There are two times a year I love having a dishwasher: The evening of Yom Kippur, when we are rushing to clear the table and get to shul; and after the Pesach Seder, when the dishwasher runs on a timer. When I mentioned that I use the dishwasher on Passover several people asked about it.
The above article (Hebrew) by Rabbi A.M. (R’EM) HaCohen of Otniel appeared in last week’s edition of the alon “Shabbat be-Shabbato,” published by the Tzomet Institute. Rabbi HaCohen considers the late Rabbi Moshe Feinstein’s requirement to use boiling water, but rules that running it on the highest setting is enough. Rabbi HaCohen also allows keeping the same racks year-round, maintaining that modern dishwashers remove remainders of food during regular cleaning. He adds, “The Torah has pity on the money of (the nation of ) Israel.”
I translated Rabbi Cohen’s conclusion from the last paragraph:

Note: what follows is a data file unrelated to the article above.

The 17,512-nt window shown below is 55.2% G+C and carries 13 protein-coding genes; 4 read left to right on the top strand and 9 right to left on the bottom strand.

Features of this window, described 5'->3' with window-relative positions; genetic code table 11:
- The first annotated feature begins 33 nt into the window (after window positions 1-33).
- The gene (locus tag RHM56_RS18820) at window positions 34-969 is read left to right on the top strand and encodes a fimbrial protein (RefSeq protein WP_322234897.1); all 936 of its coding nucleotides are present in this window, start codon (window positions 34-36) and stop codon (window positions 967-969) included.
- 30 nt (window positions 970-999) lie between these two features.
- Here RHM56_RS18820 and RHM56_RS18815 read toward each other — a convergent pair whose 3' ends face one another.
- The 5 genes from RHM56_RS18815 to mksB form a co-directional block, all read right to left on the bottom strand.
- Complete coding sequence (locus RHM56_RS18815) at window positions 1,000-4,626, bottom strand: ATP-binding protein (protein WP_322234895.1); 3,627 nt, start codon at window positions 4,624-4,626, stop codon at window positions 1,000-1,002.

Clean the dishwasher well, especially the filter and the sprayers (by taking them apart). To clean, it’s recommended to use a scale remover (instead of regular detergent) and run the machine. Let the dishwasher sit for 24 hours, then run it [again] on its maximum setting. One who is stringent will run it a second time, to clean it in cold water.
Preparing the dishwasher took me at least 3 hours. Before you take it apart, make certain you can put it together again and draw a diagram if necessary. Sephardi Lady told me she puts dishwasher parts in the washing machine, but the dirtiest parts of mine wouldn’t fit. I’ve decided the effort is worth it, as we’ll run the dishwasher seven or eight times during Passover.